In this context, the most important event in 2014 was the launch of the Chinese-inspired Asian Infrastructure Investment Bank (AIIB), which garnered 21 member countries from East Asia, Central Asia, and South Asia, despite strong U.S. lobbying aimed at dissuading countries from signing up. In the event, only five countries declined, namely Japan, South Korea, Indonesia, Australia, and New Zealand. Indonesia has since decided to join, leaving four rather predictable candidates as refuseniks. The bank will fund a huge infrastructural development program across Asia, which will spur a China-led process of growing economic integration. To understand its huge potential significance, we should think of the role played by the U.S. Marshall Aid program to Europe after World War II.
The purpose of the U.S. pivot to Asia was to forestall China’s growing influence in the region and enhance that of the United States. The widely representative nature of the AIIB, and its vaulting ambition, signals the failure of the pivot. China’s influence in East Asia and beyond continues to grow apace. Meanwhile, the Trans-Pacific Partnership, a U.S. attempt to reset the trade template in the Asia-Pacific and marginalize China in the process, is bogged down in very difficult negotiations with the other participant nations and, equally seriously, is unlikely to receive fast-track approval in Congress.
This brings us, finally, to the domestic situation in China. Apart from the government’s attempt to achieve a major structural shift in the nature of the economy, the two most important themes have been the anti-corruption drive and the idea of the “Chinese Dream.” Both tell us much about the state of China and how the leadership perceives the future.
The extent of the anti-corruption drive surprised virtually all observers. It is hugely more ambitious than anything that has previously been attempted on this issue since the beginning of the reform period in 1978. We can draw two conclusions . Firstly, the problem of corruption in the party and the government is far more serious and widespread than has previously been thought and was seriously undermining the credibility and authority of China’s ruling institutions in the eyes of the people. Secondly, it underlines the determination of President Xi Jinping to boost the popularity and authority of the party and government. The anti-corruption campaign has been hugely popular amongst the people and has greatly boosted Xi’s standing.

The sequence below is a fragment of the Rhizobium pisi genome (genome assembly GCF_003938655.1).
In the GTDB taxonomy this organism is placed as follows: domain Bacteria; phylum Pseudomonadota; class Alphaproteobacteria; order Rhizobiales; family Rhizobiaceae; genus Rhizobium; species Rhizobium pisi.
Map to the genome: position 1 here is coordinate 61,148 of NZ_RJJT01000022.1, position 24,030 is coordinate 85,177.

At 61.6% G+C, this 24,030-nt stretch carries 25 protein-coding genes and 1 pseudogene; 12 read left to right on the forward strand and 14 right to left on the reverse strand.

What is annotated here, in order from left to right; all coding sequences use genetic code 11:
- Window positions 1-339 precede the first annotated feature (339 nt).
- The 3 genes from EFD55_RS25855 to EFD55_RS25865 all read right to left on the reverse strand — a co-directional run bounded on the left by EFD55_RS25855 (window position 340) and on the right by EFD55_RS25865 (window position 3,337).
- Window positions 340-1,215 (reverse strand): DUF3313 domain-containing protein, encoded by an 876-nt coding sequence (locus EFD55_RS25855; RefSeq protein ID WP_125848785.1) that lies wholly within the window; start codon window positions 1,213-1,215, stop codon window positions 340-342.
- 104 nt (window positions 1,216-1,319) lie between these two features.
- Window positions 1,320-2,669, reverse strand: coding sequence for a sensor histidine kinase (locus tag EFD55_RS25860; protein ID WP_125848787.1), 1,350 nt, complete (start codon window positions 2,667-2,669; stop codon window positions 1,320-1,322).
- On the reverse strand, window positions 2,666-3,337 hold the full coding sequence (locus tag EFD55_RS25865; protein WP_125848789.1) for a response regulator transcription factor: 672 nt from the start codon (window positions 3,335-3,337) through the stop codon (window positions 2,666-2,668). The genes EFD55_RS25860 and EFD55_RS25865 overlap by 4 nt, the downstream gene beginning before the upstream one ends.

The idea of the Chinese Dream was first launched in a speech by Xi Jinping in late 2012. Since then, it has continued to be widely discussed in China. The proposal offers an important insight into the changing nature of the country’s mood, priorities, and perspectives. The idea of the Chinese Dream would have been inconceivable during the Deng Xiaoping and post-Deng era, when the country’s overwhelming priority was economic growth and poverty-reduction. These were hard times. But China is now in a different place. It can afford to dream, to imagine a very different kind of future, both at home and with regard to China’s role in the world.
It underlines the new and burgeoning confidence of the Chinese and also reminds us that China has arrived at a very new moment in its contemporary history following its precipitous decline after 1800. China is remaking itself and will remake the world. It has begun to give very serious thought to these questions.